Canadian elderly have most drug reactions

March 26, 2013 at 9:25 PM   |   Comments

OTTAWA, March 26 (UPI) -- One-in-200 Canadian seniors were hospitalized due to an adverse drug reaction in 2010-11, compared with 1-in-1,000 of all other Canadians, officials say.

A report by the Canadian Institute for Health Information found 12.6 percent of blood thinners, often used to prevent heart attack and stroke, were the class of drugs most commonly associated with adverse drug reaction-related hospitalizations among seniors, followed by 12 percent of chemotherapy drugs and 7.4 percent of opioids, a class of pain killers.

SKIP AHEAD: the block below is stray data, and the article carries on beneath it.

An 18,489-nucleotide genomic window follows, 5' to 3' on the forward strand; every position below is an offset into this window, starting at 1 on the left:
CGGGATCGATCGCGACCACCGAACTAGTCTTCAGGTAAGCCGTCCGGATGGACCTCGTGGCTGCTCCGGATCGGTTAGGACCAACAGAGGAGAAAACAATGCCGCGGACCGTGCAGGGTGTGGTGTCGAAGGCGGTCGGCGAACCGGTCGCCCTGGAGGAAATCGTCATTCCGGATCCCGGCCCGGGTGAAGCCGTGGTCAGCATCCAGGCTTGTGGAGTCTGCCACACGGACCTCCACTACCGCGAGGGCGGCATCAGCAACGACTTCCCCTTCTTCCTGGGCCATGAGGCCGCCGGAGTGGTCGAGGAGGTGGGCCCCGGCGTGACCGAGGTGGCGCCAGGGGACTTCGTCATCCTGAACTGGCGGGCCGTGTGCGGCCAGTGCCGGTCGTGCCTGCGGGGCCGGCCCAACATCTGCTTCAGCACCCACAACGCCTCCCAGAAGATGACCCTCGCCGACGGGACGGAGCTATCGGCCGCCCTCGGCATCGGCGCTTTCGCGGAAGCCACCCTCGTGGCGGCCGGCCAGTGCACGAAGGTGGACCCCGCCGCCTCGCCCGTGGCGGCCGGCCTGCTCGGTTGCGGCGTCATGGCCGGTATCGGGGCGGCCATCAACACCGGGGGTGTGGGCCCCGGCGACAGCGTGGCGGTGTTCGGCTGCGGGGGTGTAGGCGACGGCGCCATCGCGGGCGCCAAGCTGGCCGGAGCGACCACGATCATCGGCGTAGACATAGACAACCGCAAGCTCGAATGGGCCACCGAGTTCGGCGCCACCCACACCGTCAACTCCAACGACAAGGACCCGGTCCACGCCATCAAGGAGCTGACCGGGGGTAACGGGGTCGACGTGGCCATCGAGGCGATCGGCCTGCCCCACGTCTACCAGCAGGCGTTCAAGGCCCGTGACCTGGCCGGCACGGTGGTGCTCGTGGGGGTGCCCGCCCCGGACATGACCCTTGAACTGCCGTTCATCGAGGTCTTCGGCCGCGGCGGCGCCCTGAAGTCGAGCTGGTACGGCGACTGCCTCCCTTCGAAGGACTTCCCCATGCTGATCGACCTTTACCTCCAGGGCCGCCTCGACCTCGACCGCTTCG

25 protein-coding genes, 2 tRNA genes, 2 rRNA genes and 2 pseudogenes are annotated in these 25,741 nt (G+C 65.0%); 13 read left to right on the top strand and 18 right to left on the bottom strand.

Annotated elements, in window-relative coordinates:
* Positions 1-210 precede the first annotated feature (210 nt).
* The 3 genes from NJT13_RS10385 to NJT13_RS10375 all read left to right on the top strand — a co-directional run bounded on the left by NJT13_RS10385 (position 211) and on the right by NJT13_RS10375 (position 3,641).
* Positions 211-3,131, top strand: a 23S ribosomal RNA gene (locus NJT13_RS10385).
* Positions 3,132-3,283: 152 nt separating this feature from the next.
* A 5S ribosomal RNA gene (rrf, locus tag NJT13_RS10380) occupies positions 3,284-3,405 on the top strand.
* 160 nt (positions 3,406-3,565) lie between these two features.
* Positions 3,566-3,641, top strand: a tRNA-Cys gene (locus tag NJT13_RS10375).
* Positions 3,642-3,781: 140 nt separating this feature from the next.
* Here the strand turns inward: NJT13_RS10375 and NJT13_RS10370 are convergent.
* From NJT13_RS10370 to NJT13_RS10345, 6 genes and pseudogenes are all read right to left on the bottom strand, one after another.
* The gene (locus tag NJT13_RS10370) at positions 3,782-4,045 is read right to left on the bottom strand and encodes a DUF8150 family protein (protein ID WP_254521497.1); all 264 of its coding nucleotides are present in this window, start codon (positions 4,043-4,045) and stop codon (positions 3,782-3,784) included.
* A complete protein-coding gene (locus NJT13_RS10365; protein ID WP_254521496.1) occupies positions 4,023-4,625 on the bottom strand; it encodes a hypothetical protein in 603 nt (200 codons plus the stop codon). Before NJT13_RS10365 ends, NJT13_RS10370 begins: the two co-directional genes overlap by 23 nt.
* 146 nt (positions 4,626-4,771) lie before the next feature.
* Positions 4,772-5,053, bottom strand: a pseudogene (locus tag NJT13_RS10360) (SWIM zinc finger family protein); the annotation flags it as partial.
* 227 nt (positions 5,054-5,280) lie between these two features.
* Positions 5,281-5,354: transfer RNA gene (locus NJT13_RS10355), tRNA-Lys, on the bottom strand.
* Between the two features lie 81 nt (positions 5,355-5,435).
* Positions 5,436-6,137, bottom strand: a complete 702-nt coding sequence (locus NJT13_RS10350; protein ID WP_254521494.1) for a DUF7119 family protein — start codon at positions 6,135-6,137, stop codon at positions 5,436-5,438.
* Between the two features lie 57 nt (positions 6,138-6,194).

Hospitalization varied based on the drug class -- such as bleeding from blood thinners, or low white blood cell count from chemotherapy drugs.

"While it is appropriate in many cases for people to be using these medications, it is important for seniors, their caregivers and health professionals to manage the associated risks," Michael Gaucher, director of pharmaceuticals and health workforce information services at CIHI, said in a statement.

"The factors most often associated with hospitalization for adverse drug reactions are the number of drugs, age and being hospitalized in the previous year."

Medication review and management of healthcare providers could help reduce the number of adverse drug reactions. Electronic health records, which integrate drug information by patient could help with medication reviews by providing a more complete picture of patients' medications, Gaucher said.

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